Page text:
'The Hunger Games' Is Set To Become The Next Big Movie Phenomenon
With more than 26 million books in print followed by pandemonium at the film premiere of The Hunger Games, fans everywhere are obsessed with the tale of a brave girl in a bleak future world. This week's issue of PEOPLE talks to the young soon-to-be superstars of the action series that sparked a worldwide phenomenon – Jennifer Lawrence, Josh Hutcherson, and Liam Hemsworth, as they brace for Twilight-level fame. "I did indies and I was in X-Men, but that was a franchise that I just joined at the end," says 21-year-old Lawrence, who plays teenage heroine Katniss Everdeen. "This is like 'N Sync," she says of the ear-splitting fan passion she experienced during a mall tour to promote The Hunger Games. "This is crazy."
And it's only just begun. What started out as a young-adult trilogy by author Suzanne Collins is now poised to catch fire in a big way. Although fan reaction to the trio's casting was initially mixed (some fans complained that Lawrence was too old, Hutcherson too short, and Hemsworth too blond) each star nailed their respective auditions. Director Gary Ross (Seabiscuit) says Hemsworth, 22, "came in with this brash, cocky quality that I saw in Gale and read in a perfect American accent. When he left, he said, 'Thanks, mate,' and I was like, 'Holy cow, this guy is from Australia!'"
Like the Twilight series, The Hunger Games features a love triangle between the three sexy young stars. Unlike in Twilight, however, the romance takes a back-seat to themes of loyalty, oppression, and the sinister undertones of today's reality-TV culture. "There's no schoolgirl crush happening here," says costar Elizabeth Banks, who plays government official Effie Trinket. "The stakes are too high for that. This isn't about a first kiss. This is life and death."
Lawrence, who shares her character's disarming bluntness, is already feeling the pressure of meeting her fans' expectations. "I'm now a role model for young girls, so my language has had to change a lot," she says of curbing her cursing habit. Her intense training regimen included hot yoga, freestyle running and shooting 100 arrows a day with an Olympic archery medalist. "Often in the film, you see Jennifer 80 feet up in a tree – obviously on a safety harness," says Ross. "But how did she get in the tree? She climbed the freaking tree!" Hutcherson, 19, who plays her Games competitor Peeta, packed on 15 lbs. of muscle through strenuous exercise and eating "five giant meals a day" of chicken breasts and broccoli. "By the last meal, you're like, 'I can't even look at this chicken, but I have to eat it,'" he recalls. "But it worked."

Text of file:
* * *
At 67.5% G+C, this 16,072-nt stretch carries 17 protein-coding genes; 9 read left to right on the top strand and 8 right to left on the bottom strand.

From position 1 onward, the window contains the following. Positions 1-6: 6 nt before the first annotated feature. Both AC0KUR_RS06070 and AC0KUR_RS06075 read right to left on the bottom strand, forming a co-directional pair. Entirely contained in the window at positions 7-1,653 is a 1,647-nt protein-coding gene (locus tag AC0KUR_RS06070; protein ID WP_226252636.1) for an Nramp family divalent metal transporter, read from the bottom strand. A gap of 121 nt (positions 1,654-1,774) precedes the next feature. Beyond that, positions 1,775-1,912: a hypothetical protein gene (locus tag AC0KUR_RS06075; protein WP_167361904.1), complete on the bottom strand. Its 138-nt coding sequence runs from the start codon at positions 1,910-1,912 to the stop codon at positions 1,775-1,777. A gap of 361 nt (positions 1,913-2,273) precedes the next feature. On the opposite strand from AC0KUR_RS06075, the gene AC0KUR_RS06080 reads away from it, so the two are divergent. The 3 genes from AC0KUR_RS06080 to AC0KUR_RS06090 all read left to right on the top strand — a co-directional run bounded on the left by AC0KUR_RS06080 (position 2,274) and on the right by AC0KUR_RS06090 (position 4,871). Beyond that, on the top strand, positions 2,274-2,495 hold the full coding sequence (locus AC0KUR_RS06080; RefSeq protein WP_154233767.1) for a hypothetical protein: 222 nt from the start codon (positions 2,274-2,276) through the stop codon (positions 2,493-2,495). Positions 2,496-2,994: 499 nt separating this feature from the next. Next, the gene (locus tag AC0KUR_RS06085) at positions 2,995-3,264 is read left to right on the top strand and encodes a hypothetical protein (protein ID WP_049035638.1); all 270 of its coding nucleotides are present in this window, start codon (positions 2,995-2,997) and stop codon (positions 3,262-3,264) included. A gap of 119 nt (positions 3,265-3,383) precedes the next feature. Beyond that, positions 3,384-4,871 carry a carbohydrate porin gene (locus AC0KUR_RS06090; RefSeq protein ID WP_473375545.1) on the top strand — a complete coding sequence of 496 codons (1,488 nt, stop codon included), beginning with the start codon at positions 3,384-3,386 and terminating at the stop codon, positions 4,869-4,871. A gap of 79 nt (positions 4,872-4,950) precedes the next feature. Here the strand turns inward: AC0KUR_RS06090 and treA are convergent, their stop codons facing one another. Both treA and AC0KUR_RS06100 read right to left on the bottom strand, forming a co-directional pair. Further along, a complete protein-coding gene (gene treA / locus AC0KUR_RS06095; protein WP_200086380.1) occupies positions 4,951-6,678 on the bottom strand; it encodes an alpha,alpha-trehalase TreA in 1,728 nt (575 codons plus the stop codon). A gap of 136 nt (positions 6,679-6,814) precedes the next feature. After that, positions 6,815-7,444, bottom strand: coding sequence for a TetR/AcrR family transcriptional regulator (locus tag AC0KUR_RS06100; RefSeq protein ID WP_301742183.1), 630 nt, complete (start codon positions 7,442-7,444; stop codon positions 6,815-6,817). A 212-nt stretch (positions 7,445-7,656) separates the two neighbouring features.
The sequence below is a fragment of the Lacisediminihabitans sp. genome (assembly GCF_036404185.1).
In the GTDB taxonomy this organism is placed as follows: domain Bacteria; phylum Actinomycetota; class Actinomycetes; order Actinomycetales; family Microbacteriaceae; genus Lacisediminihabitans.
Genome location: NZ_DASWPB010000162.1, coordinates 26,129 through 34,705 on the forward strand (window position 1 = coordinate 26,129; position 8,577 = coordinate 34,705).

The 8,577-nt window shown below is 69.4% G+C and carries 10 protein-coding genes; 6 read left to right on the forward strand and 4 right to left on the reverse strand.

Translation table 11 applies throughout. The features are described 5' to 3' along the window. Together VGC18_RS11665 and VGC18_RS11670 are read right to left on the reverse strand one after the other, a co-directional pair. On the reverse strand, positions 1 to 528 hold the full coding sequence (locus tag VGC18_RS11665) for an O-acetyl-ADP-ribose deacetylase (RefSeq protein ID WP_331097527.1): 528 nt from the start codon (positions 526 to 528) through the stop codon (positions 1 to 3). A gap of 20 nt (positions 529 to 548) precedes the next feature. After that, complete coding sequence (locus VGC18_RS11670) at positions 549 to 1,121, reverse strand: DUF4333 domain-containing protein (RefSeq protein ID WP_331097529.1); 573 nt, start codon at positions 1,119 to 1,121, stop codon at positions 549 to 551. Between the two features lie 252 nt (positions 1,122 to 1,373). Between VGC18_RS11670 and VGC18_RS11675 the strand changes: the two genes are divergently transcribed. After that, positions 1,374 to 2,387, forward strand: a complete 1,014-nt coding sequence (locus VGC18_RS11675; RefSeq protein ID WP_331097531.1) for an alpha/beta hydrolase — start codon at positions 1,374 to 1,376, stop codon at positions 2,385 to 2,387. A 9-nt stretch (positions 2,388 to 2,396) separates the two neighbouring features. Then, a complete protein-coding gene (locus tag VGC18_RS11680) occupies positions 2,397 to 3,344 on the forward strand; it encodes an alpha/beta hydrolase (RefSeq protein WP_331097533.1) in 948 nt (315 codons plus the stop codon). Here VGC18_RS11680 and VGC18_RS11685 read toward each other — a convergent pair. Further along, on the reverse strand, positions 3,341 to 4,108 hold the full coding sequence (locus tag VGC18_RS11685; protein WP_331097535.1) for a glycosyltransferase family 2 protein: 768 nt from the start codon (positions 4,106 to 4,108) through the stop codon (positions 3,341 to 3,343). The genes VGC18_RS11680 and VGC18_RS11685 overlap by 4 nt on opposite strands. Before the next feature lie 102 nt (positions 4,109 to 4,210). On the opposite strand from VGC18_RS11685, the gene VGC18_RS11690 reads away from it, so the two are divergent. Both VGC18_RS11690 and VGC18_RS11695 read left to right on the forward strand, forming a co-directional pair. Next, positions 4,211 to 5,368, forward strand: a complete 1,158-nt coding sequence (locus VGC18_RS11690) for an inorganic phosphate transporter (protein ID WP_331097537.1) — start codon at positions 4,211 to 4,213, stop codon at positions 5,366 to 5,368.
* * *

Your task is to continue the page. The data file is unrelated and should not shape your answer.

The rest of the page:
Having twice played an impoverished young survivor – in 2010's Winter's Bone and again in the Games, Lawrence says, "If I get a script, I'm like, 'Does this character like the woods?' Get it out of here. I just wrote an e-mail, 'No more white trash with too much responsibility.'"
Ross is confident that his stars are prepared for the pressures of anchoring a megafranchise. "With Josh and Jen and Liam, I think they're more interested in acting than they are in being famous," he tells PEOPLE. "I think all of the [mania] is a weird distraction to them. I think they're going to take care of their talent and work hard and turn into actors with a lot of depth and breadth." Regarding the fan mania, "I don't think about getting swarmed at Comic-Con, I think about getting killed at Comic-Con," says Lawrence. "I'm terrified of Comic-Con."
*Also In This Week's 'People'*
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-John Mayer Cancels 21 Concert Dates: Granuloma Has Returned After Surgery
-The Bachelor's Ben and Courtney: "Marriage Isn't Something We've Even Discussed"
-Life After Jonbenet: "I Do Not Like Child Pageants," Says John Ramsey In New Memoir
-Derek Hough On Caribbean Vacation: "It Was Pure Terror"
Check out all these stories and more in the new issue of People Magazine - on newsstands everywhere now!